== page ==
“I can think of nothing more damaging to a society than to tell a baby born today, that she has grievances against another baby born today, simply because of what their ancestors may have done two centuries ago. There is simply no point in doing that to our children.”
Those words come from a short speech from Derrick Wilburn, a Colorado father who spoke in favor of a resolution banning the teaching of Critical Race Theory (CRT) in District 49, in Falcon, a community northeast of Colorado Springs.
In a YouTube video that’s been seen by more than 410,000 viewers, Wilburn explained some of his family background: “I am the direct descendant of the North American slave trade. Both my parents are black; all four of my grandparents are black; all eight of my great grandparents; all 16 of my great greats. On my mother’s side, my ancestors were enslaved in Alabama. On my father’s side, we were enslaved in Texas.”
Wilburn then went on to emphatically state, “I am not oppressed. I am not oppressed, and I’m not a victim.”
The father of three was directly attacking tenets of CRT that teach students that racism is systemic and deliberate. Richard Delgado and Jean Stefancic explain in their book, Critical Race Theory: An Introduction, that “racism is ordinary, not aberrational,” and it is “the usual way society does business.”
Wilburn countered with some of his own life experiences in these United States, saying, “I travel all across this country of ours, and I check into hotels, and I fly commercially, and I walk into restaurants. I go wherever I want, whenever I want. I’m treated with kindness, dignity and respect – literally from coast to coast.”
Wilburn also countered the CRT narrative that individuals are either oppressed or oppressor, victim or victimizer, based on characteristics such as race, sex, “gender identity,” ethnicity or language. He teaches his own children that they are not victimized by others, but they can be victims of three things, “their own ignorance, their own laziness, and their own poor decision making.”
The resolution, which passed by a vote of 3-2, says the district “will not use principles of Critical Race Theory … as a curriculum for classroom instruction.”
It mandates, “Neither schools, nor instructors, shall assign individuals or groups of students to participate in class or complete assignments based on their racial identity,” and, “Schools shall not engage in racial bias or stereotyping.”
The resolution also says, “District leaders and staff shall not promote the following principles associated with Critical Race Theory in D-49’s classroom curricula:
- Race Essentialism: The assertion that race is the most important identity.
- Collectivism: The assertion that group identity is more important than individual identity.
- Accusatory characterization of individuals as oppressor or oppressed according to their race.”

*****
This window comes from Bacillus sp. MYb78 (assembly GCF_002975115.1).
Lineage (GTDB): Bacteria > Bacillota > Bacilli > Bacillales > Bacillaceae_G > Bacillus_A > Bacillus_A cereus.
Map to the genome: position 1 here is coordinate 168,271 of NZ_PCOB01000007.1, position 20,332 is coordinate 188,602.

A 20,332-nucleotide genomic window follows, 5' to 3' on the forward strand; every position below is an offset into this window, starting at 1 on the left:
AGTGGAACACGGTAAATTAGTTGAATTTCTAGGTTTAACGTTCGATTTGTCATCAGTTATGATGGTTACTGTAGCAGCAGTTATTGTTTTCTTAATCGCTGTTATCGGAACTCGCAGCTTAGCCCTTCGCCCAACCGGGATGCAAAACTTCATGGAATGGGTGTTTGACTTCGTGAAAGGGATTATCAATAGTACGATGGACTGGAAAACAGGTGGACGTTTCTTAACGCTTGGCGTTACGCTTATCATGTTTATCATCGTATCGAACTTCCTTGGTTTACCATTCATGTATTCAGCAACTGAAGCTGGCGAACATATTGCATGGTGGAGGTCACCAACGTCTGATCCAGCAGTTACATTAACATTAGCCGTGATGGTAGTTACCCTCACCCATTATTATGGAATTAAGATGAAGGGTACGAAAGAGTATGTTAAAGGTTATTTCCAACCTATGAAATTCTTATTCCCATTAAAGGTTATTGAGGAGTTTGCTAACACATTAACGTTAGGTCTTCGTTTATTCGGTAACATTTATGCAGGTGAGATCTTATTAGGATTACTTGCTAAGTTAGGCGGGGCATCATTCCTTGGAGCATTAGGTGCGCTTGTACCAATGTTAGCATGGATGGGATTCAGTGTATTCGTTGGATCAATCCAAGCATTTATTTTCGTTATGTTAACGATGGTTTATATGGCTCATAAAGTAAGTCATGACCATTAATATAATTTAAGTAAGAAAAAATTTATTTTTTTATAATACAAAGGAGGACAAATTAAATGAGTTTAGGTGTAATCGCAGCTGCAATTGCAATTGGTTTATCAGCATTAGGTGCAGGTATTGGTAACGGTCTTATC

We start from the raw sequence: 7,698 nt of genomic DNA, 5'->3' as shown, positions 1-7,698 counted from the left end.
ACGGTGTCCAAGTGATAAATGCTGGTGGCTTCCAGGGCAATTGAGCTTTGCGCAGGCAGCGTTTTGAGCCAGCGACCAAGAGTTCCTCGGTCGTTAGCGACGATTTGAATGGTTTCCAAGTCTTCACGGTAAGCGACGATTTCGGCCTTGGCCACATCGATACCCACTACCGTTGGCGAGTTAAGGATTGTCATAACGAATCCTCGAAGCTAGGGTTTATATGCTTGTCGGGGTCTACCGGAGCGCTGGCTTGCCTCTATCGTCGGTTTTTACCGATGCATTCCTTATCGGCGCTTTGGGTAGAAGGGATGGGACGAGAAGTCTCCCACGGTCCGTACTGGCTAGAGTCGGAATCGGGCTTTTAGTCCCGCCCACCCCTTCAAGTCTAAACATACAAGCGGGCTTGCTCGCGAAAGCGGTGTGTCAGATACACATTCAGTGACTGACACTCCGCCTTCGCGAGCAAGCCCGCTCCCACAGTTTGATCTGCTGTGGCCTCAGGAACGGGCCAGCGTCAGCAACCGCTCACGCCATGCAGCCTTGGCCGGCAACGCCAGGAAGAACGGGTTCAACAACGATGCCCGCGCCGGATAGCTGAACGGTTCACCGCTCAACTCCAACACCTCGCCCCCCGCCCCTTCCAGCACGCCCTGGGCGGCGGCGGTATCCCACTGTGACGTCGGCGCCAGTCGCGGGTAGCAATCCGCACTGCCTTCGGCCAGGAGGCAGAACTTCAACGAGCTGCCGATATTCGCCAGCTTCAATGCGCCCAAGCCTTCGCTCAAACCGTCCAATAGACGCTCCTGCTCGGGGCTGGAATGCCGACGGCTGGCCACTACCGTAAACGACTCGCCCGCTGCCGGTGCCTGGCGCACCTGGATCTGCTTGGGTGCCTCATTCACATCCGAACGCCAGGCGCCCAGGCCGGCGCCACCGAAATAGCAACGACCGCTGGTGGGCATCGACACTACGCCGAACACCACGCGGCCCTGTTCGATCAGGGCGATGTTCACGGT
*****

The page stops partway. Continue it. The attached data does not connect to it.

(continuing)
Several individuals spoke against the ban. One parent, Rachel Sims, explained that she was not taught about some of the darker aspects of American history, such as the Tulsa Wall Street Massacre, or that it took two years following the end of the Civil War for Union Troops to free a quarter million slaves in Texas, or that there was a direct line from Jim Crow laws to the generational wealth issues in the black community.
She said, “But that is our history, and it informs our present and our future. And if we refuse to talk about the echoes of how that past reverberate in today’s laws and today’s society, we are being willfully ignorant.”
Sims also went on to explain some of the ways that the country has grown and changed – through battles, protests, and voting – to better the country. She called the resolution to ban CRT an “artificial effort to ban something that is not even taught in our schools.”
But the move to ban CRT didn’t come out of nowhere. In an interview, Wilburn told Fox and Friends that a year of COVID and distance learning has motivated parents across the country to find out more about what children are being taught. And when he realized what was happening in his district, he was motivated to learn more and to attend school board meetings.
Board members were also responding to news from around the country about CRT being pushed in schools – including by teachers unions. The National Education Association passed a resolution to spend $127,600 promoting CRT and the American Federation of Teachers wants to put a book by CRT activist Ibram X. Kendi, Stamped, “into the hands of middle- and high-school students across the country.”
Wilburn said, “Putting Critical Race Theory into our classrooms is taking our nation in the wrong direction. Racism in America would by and large be dead today, if it were not for certain people and institutions keeping it on life support. And sadly, very sadly, one of those institutions is the American education system.”
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Watch the YouTube video of Derrick Wilburn’s speech.
Photo from Christopher F. Rufo.